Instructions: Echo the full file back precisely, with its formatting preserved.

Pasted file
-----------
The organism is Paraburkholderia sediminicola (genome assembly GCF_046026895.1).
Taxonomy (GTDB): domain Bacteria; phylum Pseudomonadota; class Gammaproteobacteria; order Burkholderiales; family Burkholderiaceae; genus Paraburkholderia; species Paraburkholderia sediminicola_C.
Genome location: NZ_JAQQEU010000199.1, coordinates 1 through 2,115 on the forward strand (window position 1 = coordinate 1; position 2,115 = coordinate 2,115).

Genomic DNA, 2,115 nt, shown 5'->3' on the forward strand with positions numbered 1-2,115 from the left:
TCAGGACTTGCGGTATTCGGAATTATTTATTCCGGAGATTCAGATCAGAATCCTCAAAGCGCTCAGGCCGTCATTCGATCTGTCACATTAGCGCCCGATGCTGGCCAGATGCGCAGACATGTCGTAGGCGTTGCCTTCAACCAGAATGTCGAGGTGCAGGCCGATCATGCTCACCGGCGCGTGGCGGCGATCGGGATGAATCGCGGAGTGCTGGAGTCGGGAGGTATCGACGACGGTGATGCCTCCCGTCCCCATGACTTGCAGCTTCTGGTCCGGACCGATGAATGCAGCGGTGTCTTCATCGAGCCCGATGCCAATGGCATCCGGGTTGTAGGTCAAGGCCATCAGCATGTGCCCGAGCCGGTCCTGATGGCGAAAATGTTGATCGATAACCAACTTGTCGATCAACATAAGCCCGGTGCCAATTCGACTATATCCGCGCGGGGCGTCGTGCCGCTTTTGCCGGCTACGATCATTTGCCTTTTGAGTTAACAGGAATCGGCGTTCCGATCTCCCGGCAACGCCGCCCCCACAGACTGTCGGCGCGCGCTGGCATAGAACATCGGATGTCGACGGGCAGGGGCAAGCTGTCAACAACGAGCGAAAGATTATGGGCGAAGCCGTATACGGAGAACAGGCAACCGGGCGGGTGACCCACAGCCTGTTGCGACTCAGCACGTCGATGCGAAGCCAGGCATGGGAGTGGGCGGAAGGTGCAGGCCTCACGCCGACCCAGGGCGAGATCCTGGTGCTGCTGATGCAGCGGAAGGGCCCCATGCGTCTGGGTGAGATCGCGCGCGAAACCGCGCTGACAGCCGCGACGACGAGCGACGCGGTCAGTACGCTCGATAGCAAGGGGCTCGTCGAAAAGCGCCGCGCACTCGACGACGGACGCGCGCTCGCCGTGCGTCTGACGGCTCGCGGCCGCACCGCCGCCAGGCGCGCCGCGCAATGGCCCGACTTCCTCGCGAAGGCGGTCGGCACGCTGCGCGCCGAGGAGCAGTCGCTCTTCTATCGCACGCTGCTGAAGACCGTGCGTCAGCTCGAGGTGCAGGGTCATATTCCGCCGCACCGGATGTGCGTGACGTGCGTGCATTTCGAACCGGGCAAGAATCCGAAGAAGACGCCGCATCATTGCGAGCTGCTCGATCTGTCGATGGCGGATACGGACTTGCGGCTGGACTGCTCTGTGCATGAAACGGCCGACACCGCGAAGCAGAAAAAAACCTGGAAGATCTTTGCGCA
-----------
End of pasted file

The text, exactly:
The organism is Paraburkholderia sediminicola (genome assembly GCF_046026895.1).
Taxonomy (GTDB): domain Bacteria; phylum Pseudomonadota; class Gammaproteobacteria; order Burkholderiales; family Burkholderiaceae; genus Paraburkholderia; species Paraburkholderia sediminicola_C.
Genome location: NZ_JAQQEU010000199.1, coordinates 1 through 2,115 on the forward strand (window position 1 = coordinate 1; position 2,115 = coordinate 2,115).

Genomic DNA, 2,115 nt, shown 5'->3' on the forward strand with positions numbered 1-2,115 from the left:
TCAGGACTTGCGGTATTCGGAATTATTTATTCCGGAGATTCAGATCAGAATCCTCAAAGCGCTCAGGCCGTCATTCGATCTGTCACATTAGCGCCCGATGCTGGCCAGATGCGCAGACATGTCGTAGGCGTTGCCTTCAACCAGAATGTCGAGGTGCAGGCCGATCATGCTCACCGGCGCGTGGCGGCGATCGGGATGAATCGCGGAGTGCTGGAGTCGGGAGGTATCGACGACGGTGATGCCTCCCGTCCCCATGACTTGCAGCTTCTGGTCCGGACCGATGAATGCAGCGGTGTCTTCATCGAGCCCGATGCCAATGGCATCCGGGTTGTAGGTCAAGGCCATCAGCATGTGCCCGAGCCGGTCCTGATGGCGAAAATGTTGATCGATAACCAACTTGTCGATCAACATAAGCCCGGTGCCAATTCGACTATATCCGCGCGGGGCGTCGTGCCGCTTTTGCCGGCTACGATCATTTGCCTTTTGAGTTAACAGGAATCGGCGTTCCGATCTCCCGGCAACGCCGCCCCCACAGACTGTCGGCGCGCGCTGGCATAGAACATCGGATGTCGACGGGCAGGGGCAAGCTGTCAACAACGAGCGAAAGATTATGGGCGAAGCCGTATACGGAGAACAGGCAACCGGGCGGGTGACCCACAGCCTGTTGCGACTCAGCACGTCGATGCGAAGCCAGGCATGGGAGTGGGCGGAAGGTGCAGGCCTCACGCCGACCCAGGGCGAGATCCTGGTGCTGCTGATGCAGCGGAAGGGCCCCATGCGTCTGGGTGAGATCGCGCGCGAAACCGCGCTGACAGCCGCGACGACGAGCGACGCGGTCAGTACGCTCGATAGCAAGGGGCTCGTCGAAAAGCGCCGCGCACTCGACGACGGACGCGCGCTCGCCGTGCGTCTGACGGCTCGCGGCCGCACCGCCGCCAGGCGCGCCGCGCAATGGCCCGACTTCCTCGCGAAGGCGGTCGGCACGCTGCGCGCCGAGGAGCAGTCGCTCTTCTATCGCACGCTGCTGAAGACCGTGCGTCAGCTCGAGGTGCAGGGTCATATTCCGCCGCACCGGATGTGCGTGACGTGCGTGCATTTCGAACCGGGCAAGAATCCGAAGAAGACGCCGCATCATTGCGAGCTGCTCGATCTGTCGATGGCGGATACGGACTTGCGGCTGGACTGCTCTGTGCATGAAACGGCCGACACCGCGAAGCAGAAAAAAACCTGGAAGATCTTTGCGCA